The victorious Turks dominated Cairo, held the successive viziers in subjection, treated al-Mustansir with contempt, and used their power to deplete the treasury by enhancing their pay to nearly twenty times its former figure. Nasir al-Dawla became so overbearing and tyrannical in his conduct that he provoked even his own followers, and so at length he was assassinated in 466/1074. Unfortunately, this left the city in a worse condition than ever, for it was now at the mercy of the various Turkish factions, who behaved no better than brigands. Conditions in Egypt continued to deteriorate, and unabated violence raged in the streets and countryside alike.
Using the genealogical information of the members of the Fatimid dynasty imprisoned by Saladin, and contemporary documents, the historian Paul E. Walker estimates that al-Mustansir had "at the minimum seventeen sons whose names we can recover". Indeed, he suggests that it was precisely the great number of offspring he sired during his long reign that created the succession crisis after his death.
- Al-Maqrizi,Ette'aaz al-honafa be Akhbaar al-A'emma Al Fatemeyyeen Al Kholafaa,part 2,p. 45.Qairo.1973
- "Al-Mustanṣir" Encyclopædia Britannica Retrieved 24 January 2015
- "Al-Mustanṣir" Encyclopædia Britannica Retrieved 31 January 2015
- Holt, P. M., and M. W. Daly. "A History of the Sudan: From the Coming of Islam to the Present Day." Taylor & Francis Group, 2014. 16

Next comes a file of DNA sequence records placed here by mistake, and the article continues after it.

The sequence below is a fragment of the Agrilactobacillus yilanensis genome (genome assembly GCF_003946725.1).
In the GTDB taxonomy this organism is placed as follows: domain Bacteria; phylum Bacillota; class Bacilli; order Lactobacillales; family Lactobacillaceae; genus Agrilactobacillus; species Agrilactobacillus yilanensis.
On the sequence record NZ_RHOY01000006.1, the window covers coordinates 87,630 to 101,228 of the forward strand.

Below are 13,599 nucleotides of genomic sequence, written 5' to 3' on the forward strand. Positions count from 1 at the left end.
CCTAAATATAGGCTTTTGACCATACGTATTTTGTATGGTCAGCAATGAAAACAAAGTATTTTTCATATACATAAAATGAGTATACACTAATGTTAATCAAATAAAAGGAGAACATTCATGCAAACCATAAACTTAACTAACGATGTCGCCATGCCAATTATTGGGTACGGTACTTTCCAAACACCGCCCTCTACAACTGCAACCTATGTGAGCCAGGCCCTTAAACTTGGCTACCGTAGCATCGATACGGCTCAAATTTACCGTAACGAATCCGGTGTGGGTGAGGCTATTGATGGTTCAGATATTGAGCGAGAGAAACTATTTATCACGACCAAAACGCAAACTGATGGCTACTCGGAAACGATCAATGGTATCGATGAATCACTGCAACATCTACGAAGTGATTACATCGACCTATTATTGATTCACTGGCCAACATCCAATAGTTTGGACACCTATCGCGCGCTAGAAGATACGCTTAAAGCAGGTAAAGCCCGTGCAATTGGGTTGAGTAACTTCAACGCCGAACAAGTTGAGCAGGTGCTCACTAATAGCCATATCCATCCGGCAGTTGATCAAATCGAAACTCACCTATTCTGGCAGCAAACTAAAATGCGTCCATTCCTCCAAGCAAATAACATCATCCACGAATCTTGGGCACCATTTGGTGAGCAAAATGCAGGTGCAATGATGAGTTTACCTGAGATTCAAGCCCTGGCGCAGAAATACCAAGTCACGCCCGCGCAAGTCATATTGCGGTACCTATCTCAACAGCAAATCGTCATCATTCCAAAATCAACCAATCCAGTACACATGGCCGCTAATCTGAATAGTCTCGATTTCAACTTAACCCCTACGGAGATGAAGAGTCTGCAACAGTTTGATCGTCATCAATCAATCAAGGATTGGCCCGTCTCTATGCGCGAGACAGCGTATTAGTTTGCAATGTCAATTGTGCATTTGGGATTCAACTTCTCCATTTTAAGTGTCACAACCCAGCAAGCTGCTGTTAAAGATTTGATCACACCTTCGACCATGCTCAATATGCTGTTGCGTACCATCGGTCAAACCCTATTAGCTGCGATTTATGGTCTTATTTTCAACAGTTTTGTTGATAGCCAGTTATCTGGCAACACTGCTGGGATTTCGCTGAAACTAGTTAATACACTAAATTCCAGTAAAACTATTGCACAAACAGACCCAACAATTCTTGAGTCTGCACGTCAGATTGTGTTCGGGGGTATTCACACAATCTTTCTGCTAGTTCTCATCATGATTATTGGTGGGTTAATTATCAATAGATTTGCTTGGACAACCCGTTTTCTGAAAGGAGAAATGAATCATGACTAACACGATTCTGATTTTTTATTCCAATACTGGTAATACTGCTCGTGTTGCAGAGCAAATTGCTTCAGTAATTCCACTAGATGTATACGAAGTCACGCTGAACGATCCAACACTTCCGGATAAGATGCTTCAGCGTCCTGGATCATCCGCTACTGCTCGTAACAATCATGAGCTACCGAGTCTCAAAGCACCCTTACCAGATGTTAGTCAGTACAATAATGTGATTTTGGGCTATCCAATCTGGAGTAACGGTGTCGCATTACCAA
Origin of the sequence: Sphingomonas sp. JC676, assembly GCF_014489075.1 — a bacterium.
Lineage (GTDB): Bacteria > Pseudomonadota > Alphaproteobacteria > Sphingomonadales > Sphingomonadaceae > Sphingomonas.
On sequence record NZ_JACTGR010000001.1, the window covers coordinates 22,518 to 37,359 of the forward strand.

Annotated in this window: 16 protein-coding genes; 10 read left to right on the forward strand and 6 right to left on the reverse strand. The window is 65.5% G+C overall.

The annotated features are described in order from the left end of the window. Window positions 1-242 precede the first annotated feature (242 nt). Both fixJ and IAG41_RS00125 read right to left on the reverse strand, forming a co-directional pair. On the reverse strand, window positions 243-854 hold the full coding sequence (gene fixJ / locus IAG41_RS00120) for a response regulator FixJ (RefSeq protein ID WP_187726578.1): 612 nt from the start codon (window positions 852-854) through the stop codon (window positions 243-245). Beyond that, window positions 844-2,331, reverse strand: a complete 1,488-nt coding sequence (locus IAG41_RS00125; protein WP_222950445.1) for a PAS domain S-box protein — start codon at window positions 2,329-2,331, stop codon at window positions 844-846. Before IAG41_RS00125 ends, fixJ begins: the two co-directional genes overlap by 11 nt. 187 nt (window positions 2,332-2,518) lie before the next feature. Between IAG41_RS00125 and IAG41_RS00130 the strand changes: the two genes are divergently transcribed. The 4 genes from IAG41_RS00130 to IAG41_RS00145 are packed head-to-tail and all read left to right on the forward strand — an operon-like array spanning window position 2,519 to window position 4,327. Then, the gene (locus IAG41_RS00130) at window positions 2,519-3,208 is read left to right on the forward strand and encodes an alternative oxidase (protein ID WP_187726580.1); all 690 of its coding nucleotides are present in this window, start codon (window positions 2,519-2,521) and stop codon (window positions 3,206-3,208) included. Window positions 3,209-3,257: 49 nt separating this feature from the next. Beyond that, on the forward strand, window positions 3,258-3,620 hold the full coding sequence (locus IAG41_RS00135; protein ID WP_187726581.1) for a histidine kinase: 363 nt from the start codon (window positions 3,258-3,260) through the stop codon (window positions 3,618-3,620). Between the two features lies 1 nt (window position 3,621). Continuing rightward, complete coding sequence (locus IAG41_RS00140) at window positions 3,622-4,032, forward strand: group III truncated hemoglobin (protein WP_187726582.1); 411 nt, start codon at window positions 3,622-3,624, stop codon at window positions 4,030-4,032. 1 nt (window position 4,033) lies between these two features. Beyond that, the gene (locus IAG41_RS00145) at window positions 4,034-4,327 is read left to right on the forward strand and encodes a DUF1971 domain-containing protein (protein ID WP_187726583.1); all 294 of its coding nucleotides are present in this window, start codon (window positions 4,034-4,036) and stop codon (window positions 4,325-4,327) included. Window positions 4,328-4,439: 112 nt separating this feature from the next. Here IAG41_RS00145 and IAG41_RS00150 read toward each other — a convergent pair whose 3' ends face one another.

- Daftary, Farhad (1990). The Isma'ilis: Their History and Doctrines. pp. 193-194. ISBN 978-0-521-37019-6.
- Klemm, Verena (2004). "MOʾAYYAD FI'L-DIN ŠIRĀZI". Encyclopaedia Iranica.
-  12.0 The Fatimid Da'i Al-Mu'ayyad: His Life , by: Dr. Abbas Hamdani, University of Wisconsin, Milwaukee (U.S.A.): ..In this village there were two .men who acquired knowledge, then proceeded from India, in the time of al-Mustansir, to Egypt and joined the lsma'ili faith at the bidding of Sayyidna al-Mu'ayyad from whom they acquired much knowledge. Their names were (Ba)Lam Nath(known as Moulai Abadullah) and Rup Nath (later called Mawla'i Nurad-Din). Both of them returned from Egypt to their native village...."
- Walker 1995, p. 249.
- Walker 1995, pp. 248–249.
- Brett, Michael (2017). The Fatimid Empire. The Edinburgh History of the Islamic Empires. Edinburgh: Edinburgh University Press. ISBN 978-0-7486-4076-8.
- Daftary, Farhad (2007). The Ismāʿı̄lı̄s: Their History and Doctrines (Second ed.). Cambridge: Cambridge University Press. ISBN 978-0-521-61636-2.
- Halm, Heinz (2014). Kalifen und Assassinen: Ägypten und der vordere Orient zur Zeit der ersten Kreuzzüge, 1074–1171 [Caliphs and Assassins: Egypt and the Near East at the Time of the First Crusades, 1074–1171] (in German). Munich: C.H. Beck. ISBN 978-3-406-66163-1.
- Walker, Paul E. (1995). "Succession to Rule in the Shiite Caliphate". Journal of the American Research Center in Egypt. 32: 239–264. doi:10.2307/40000841. JSTOR 40000841.
Al-Mustansir BillahBorn: 5 July 1029 Died: 10 January 1094
| Fatimid Caliph
|Shia Islam titles|
| Imam of Isma'ilism
as 19th Imam of Musta'li Isma'ilism
as 19th Imam of Nizari Isma'ilism